Why did they bother with the original Trek crew in these new movies? They could have easily created a new crew. There are only a couple of characters that act like their original counterpart from the original TV series. Spock stayed away from Christine Chapel in the original because he thought it was inappropriate. But this new Spock is all over Uhura. Kirk is promoted from "Cadet who is about to get expelled" to First Officer - completely bypassing Kirk ever serving on the Farragut. Karl Urban's got the McCoy-isms down pretty good. But Scotty is just a guy with an accent - even though Simon Pegg is pretty funny. So is Chekov - just an accent. And it's almost racist that they got a Chinese actor to play the part that a Japanese actor played on the TV show. Did I miss anybody?

They could have at least had Pine do a Shatner imitation.

I guess if it brings in the big bucks at the theater...

/rant

Any thoughts?
Haven't we been over this a thousand times? This Star trek is not for you. I rarely have seen anybody get it this wrong...

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Old May 27 2013, 12:35 AM   #23
eskyliz
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Re: Why did they bother...

Well, keep in mind it is an alternate reality. I don't know. I guess people thought having the same old crew would make it more appealing even though they did change it a bit. Besides, Gene Roddenberry actually wanted there to someday be a movie or a show about them before they were... them. I honestly don't think they did a horrible job. The only thing wrong for me is that it's lost most of it's "Star Trek". It's kind of just a big action movie with the idea of Star Trek tossed in the background. But I'm not complaining too much because I'm just happy Star Trek is back at all. I mean who knows when it'll all be over. Obviously the legacy will always live on but it's great to have Star Trek happening now. Especially for me who never got to watch any of the series as they came out.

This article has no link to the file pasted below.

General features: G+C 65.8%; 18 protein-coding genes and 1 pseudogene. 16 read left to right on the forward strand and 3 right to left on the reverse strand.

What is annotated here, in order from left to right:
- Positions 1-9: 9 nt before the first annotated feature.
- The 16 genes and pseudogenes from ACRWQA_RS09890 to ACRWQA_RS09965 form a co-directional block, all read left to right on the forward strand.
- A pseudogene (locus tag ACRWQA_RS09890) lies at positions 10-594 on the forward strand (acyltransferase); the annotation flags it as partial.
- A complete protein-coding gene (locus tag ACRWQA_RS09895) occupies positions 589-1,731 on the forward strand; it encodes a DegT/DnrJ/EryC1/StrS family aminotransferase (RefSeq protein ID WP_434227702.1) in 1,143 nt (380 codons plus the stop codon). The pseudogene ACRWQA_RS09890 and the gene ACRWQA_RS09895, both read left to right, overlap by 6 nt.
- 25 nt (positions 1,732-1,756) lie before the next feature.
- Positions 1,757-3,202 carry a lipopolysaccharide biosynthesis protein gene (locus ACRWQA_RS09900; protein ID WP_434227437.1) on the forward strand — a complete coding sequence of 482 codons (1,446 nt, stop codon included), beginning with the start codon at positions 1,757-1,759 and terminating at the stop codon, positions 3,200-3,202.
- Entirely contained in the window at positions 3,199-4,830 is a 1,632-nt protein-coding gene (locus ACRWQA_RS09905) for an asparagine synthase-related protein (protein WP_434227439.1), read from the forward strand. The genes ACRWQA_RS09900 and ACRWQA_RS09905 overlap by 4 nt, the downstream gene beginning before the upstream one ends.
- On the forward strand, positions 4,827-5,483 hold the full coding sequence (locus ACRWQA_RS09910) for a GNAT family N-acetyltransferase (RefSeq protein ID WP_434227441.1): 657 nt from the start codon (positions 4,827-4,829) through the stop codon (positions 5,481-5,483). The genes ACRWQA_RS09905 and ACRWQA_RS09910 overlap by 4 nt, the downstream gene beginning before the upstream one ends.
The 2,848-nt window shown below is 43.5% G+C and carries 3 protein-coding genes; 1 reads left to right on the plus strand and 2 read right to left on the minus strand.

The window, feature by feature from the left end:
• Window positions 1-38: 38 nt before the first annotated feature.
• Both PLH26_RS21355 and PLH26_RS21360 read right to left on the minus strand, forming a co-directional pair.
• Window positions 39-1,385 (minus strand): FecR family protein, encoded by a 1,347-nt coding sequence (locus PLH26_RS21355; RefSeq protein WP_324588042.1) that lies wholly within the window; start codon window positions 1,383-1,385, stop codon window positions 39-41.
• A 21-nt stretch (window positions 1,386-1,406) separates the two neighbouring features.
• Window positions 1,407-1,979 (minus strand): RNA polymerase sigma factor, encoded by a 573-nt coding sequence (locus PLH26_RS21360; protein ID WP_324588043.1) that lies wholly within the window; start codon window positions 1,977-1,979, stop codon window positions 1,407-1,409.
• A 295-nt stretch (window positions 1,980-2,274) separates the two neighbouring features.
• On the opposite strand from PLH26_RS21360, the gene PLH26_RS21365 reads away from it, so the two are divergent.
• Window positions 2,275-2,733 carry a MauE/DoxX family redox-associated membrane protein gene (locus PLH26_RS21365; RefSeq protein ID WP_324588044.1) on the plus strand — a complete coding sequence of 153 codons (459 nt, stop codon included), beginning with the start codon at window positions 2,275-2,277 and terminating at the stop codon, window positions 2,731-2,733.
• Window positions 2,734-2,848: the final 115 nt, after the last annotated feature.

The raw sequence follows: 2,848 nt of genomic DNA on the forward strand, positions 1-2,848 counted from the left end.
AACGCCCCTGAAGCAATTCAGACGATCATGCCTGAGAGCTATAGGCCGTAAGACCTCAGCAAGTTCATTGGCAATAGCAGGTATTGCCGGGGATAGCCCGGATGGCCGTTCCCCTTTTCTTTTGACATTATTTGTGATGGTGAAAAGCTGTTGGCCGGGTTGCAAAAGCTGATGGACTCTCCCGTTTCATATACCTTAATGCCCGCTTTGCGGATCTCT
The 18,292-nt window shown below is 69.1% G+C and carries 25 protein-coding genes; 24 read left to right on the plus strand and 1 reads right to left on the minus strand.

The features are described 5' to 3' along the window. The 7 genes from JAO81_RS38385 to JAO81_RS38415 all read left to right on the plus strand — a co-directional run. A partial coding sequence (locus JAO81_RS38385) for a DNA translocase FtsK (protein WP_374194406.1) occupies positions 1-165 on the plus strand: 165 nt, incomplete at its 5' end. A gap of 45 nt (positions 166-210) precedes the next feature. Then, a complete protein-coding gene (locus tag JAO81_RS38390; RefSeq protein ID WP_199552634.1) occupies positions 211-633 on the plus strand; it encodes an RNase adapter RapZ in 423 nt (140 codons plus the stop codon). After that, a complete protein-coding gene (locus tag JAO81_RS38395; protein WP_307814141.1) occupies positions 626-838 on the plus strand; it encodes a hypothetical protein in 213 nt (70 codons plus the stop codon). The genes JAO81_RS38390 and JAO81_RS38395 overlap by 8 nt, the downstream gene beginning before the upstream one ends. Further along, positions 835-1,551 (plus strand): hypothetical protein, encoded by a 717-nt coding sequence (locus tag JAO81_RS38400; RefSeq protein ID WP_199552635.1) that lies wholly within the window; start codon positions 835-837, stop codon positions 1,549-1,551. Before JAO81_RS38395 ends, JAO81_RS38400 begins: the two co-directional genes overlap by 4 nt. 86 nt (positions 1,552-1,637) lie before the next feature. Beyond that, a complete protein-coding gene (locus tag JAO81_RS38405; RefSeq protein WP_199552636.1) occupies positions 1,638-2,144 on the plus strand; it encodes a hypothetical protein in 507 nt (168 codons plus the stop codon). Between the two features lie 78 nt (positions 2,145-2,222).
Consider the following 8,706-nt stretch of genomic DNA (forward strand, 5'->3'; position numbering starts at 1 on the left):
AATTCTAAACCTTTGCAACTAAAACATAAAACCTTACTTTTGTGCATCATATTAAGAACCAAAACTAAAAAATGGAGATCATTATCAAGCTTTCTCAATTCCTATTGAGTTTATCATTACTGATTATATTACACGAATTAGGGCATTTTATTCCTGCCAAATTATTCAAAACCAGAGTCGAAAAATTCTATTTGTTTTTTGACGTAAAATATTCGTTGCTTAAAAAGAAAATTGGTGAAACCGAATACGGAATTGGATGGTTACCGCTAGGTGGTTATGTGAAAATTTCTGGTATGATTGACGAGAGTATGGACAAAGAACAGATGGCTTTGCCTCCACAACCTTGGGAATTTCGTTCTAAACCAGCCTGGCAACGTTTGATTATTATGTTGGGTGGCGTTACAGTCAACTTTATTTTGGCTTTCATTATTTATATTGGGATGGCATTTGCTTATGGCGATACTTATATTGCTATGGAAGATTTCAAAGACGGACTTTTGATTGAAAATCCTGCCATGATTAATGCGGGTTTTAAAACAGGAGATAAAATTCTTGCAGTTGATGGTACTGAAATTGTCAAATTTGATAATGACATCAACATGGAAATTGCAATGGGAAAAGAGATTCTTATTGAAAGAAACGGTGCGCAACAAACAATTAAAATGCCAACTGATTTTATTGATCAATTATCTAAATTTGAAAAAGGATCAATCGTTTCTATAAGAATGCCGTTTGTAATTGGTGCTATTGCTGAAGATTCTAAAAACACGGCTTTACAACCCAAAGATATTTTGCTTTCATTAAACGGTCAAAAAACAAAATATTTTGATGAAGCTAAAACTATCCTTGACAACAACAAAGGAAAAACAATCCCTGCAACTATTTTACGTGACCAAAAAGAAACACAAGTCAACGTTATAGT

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Old May 27 2013, 12:35 AM   #24
Set Harth
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Re: Why did they bother...

I have to say I was underwhelmed by Pine's version of "these are the voyages". There's a reason you have to go to the gag reel to hear it on the '09 film...
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Old May 27 2013, 12:44 AM   #25
RAMA
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Re: Why did they bother...

Set Harth wrote: View Post
I have to say I was underwhelmed by Pine's version of "these are the voyages". There's a reason you have to go to the gag reel to hear it on the '09 film...
I looked around during the speech, the larger audience I saw it with was in rapt attention...I think it was very successful, especially in te context it was given.
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Old May 27 2013, 12:46 AM   #26
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Re: Why did they bother...

Set Harth wrote: View Post
I have to say I was underwhelmed by Pine's version of "these are the voyages". There's a reason you have to go to the gag reel to hear it on the '09 film...
It definitely isn't as good as Shatner or Stewart's versions.
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Old May 27 2013, 12:47 AM   #27
YARN
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Re: Why did they bother...

sj4iy wrote: View Post
Oh please, even TOS was far from artistic. It was a western set in space.
Since when is the "western" genre not a category of art?

Were there a lot of Russians and Asians and Blacks as featured ensemble characters in Bonanza?

Did Gunsmoke feature an interracial kiss?

Did the Rifleman offer consistent subversive allegories about U.S. race relations and foreign policy?

Is the only way to defend the new to smear the old?

Did you even read the bit about the Tu Quoque? I could grant (although I don't) that Old Trek was pure hackery and my claims would still stand.

sj4iy wrote: View Post
And every subsequent movie and series only wanted to milk it more.
Who only wanted to milk it more? The studio certainly wanted to make money and that was their primary aim, but TMP was rather cerebral in it's ambitions.

I think it's sad that the ONLY motive you can attribute to story tellers is the desire "milk it."

sj4iy wrote: View Post
Making this show was never altruistic. Roddenberry may have genuinely liked his work...but he didn't do it for free. Artists want to make a living from their work.
Did you even read my post? I've already noted that artists want to get paid. That writers want to put food on the table is not exclusive to a motive to express, critique, philosophize, jest, subvert, reframe, etc. Is it such a scandal for you to think that artists also have artistic motivations? Are you that jaded?